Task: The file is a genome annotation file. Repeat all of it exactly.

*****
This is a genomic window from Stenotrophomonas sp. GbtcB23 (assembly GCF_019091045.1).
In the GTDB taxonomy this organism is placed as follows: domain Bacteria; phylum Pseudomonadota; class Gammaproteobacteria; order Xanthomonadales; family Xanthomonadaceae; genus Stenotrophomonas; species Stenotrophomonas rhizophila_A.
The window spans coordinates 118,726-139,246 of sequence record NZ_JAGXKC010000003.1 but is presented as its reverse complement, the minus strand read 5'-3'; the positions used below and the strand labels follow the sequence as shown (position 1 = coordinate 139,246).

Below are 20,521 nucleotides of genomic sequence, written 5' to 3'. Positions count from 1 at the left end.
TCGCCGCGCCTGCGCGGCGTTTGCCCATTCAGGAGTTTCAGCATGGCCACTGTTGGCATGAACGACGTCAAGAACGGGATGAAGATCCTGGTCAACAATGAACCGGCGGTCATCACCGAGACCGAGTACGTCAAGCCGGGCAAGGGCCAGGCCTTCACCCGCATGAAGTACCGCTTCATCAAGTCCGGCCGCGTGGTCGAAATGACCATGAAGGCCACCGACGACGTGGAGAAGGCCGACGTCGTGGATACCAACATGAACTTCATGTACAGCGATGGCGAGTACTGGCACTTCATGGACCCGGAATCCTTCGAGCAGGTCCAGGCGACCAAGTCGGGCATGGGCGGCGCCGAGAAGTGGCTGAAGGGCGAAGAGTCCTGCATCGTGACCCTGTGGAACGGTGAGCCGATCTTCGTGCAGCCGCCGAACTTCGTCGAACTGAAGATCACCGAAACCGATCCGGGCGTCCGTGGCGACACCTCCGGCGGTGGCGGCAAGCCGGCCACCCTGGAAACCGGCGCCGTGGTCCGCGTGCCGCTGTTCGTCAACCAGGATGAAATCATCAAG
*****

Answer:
This is a genomic window from Stenotrophomonas sp. GbtcB23 (assembly GCF_019091045.1).
In the GTDB taxonomy this organism is placed as follows: domain Bacteria; phylum Pseudomonadota; class Gammaproteobacteria; order Xanthomonadales; family Xanthomonadaceae; genus Stenotrophomonas; species Stenotrophomonas rhizophila_A.
The window spans coordinates 118,726-139,246 of sequence record NZ_JAGXKC010000003.1 but is presented as its reverse complement, the minus strand read 5'-3'; the positions used below and the strand labels follow the sequence as shown (position 1 = coordinate 139,246).

Below are 20,521 nucleotides of genomic sequence, written 5' to 3'. Positions count from 1 at the left end.
TCGCCGCGCCTGCGCGGCGTTTGCCCATTCAGGAGTTTCAGCATGGCCACTGTTGGCATGAACGACGTCAAGAACGGGATGAAGATCCTGGTCAACAATGAACCGGCGGTCATCACCGAGACCGAGTACGTCAAGCCGGGCAAGGGCCAGGCCTTCACCCGCATGAAGTACCGCTTCATCAAGTCCGGCCGCGTGGTCGAAATGACCATGAAGGCCACCGACGACGTGGAGAAGGCCGACGTCGTGGATACCAACATGAACTTCATGTACAGCGATGGCGAGTACTGGCACTTCATGGACCCGGAATCCTTCGAGCAGGTCCAGGCGACCAAGTCGGGCATGGGCGGCGCCGAGAAGTGGCTGAAGGGCGAAGAGTCCTGCATCGTGACCCTGTGGAACGGTGAGCCGATCTTCGTGCAGCCGCCGAACTTCGTCGAACTGAAGATCACCGAAACCGATCCGGGCGTCCGTGGCGACACCTCCGGCGGTGGCGGCAAGCCGGCCACCCTGGAAACCGGCGCCGTGGTCCGCGTGCCGCTGTTCGTCAACCAGGATGAAATCATCAAG